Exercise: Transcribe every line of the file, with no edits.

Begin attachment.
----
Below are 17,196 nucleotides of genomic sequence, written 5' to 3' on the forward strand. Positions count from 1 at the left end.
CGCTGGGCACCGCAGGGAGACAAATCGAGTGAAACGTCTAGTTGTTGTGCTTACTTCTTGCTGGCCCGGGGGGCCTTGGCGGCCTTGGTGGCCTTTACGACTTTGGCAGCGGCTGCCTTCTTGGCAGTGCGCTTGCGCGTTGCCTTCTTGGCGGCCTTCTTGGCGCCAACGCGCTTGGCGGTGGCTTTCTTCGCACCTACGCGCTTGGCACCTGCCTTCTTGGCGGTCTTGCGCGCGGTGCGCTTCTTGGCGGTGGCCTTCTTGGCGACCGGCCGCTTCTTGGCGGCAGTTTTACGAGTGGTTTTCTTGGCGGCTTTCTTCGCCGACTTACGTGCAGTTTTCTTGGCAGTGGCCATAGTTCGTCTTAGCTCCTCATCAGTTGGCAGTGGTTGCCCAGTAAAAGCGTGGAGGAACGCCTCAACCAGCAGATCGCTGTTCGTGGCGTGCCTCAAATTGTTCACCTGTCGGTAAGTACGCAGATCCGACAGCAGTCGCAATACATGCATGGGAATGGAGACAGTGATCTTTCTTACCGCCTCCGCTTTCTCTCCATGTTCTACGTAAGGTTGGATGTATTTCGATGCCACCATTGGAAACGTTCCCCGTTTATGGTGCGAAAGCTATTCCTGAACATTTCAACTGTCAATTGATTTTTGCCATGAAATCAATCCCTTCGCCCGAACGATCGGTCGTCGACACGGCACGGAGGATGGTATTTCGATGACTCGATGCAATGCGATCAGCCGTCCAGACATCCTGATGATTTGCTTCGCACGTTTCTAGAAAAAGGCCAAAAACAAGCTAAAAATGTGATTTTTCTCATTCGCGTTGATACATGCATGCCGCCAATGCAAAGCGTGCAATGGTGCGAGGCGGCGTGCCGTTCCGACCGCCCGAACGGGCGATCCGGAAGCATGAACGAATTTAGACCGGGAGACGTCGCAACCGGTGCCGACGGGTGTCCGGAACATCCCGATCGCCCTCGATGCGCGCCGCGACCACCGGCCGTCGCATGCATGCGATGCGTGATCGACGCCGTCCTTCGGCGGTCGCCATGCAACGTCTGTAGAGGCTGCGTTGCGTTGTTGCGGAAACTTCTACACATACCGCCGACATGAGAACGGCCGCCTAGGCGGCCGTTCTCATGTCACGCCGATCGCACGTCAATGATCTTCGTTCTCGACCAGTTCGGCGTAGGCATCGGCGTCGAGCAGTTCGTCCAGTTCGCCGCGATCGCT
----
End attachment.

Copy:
Below are 17,196 nucleotides of genomic sequence, written 5' to 3' on the forward strand. Positions count from 1 at the left end.
CGCTGGGCACCGCAGGGAGACAAATCGAGTGAAACGTCTAGTTGTTGTGCTTACTTCTTGCTGGCCCGGGGGGCCTTGGCGGCCTTGGTGGCCTTTACGACTTTGGCAGCGGCTGCCTTCTTGGCAGTGCGCTTGCGCGTTGCCTTCTTGGCGGCCTTCTTGGCGCCAACGCGCTTGGCGGTGGCTTTCTTCGCACCTACGCGCTTGGCACCTGCCTTCTTGGCGGTCTTGCGCGCGGTGCGCTTCTTGGCGGTGGCCTTCTTGGCGACCGGCCGCTTCTTGGCGGCAGTTTTACGAGTGGTTTTCTTGGCGGCTTTCTTCGCCGACTTACGTGCAGTTTTCTTGGCAGTGGCCATAGTTCGTCTTAGCTCCTCATCAGTTGGCAGTGGTTGCCCAGTAAAAGCGTGGAGGAACGCCTCAACCAGCAGATCGCTGTTCGTGGCGTGCCTCAAATTGTTCACCTGTCGGTAAGTACGCAGATCCGACAGCAGTCGCAATACATGCATGGGAATGGAGACAGTGATCTTTCTTACCGCCTCCGCTTTCTCTCCATGTTCTACGTAAGGTTGGATGTATTTCGATGCCACCATTGGAAACGTTCCCCGTTTATGGTGCGAAAGCTATTCCTGAACATTTCAACTGTCAATTGATTTTTGCCATGAAATCAATCCCTTCGCCCGAACGATCGGTCGTCGACACGGCACGGAGGATGGTATTTCGATGACTCGATGCAATGCGATCAGCCGTCCAGACATCCTGATGATTTGCTTCGCACGTTTCTAGAAAAAGGCCAAAAACAAGCTAAAAATGTGATTTTTCTCATTCGCGTTGATACATGCATGCCGCCAATGCAAAGCGTGCAATGGTGCGAGGCGGCGTGCCGTTCCGACCGCCCGAACGGGCGATCCGGAAGCATGAACGAATTTAGACCGGGAGACGTCGCAACCGGTGCCGACGGGTGTCCGGAACATCCCGATCGCCCTCGATGCGCGCCGCGACCACCGGCCGTCGCATGCATGCGATGCGTGATCGACGCCGTCCTTCGGCGGTCGCCATGCAACGTCTGTAGAGGCTGCGTTGCGTTGTTGCGGAAACTTCTACACATACCGCCGACATGAGAACGGCCGCCTAGGCGGCCGTTCTCATGTCACGCCGATCGCACGTCAATGATCTTCGTTCTCGACCAGTTCGGCGTAGGCATCGGCGTCGAGCAGTTCGTCCAGTTCGCCGCGATCGCT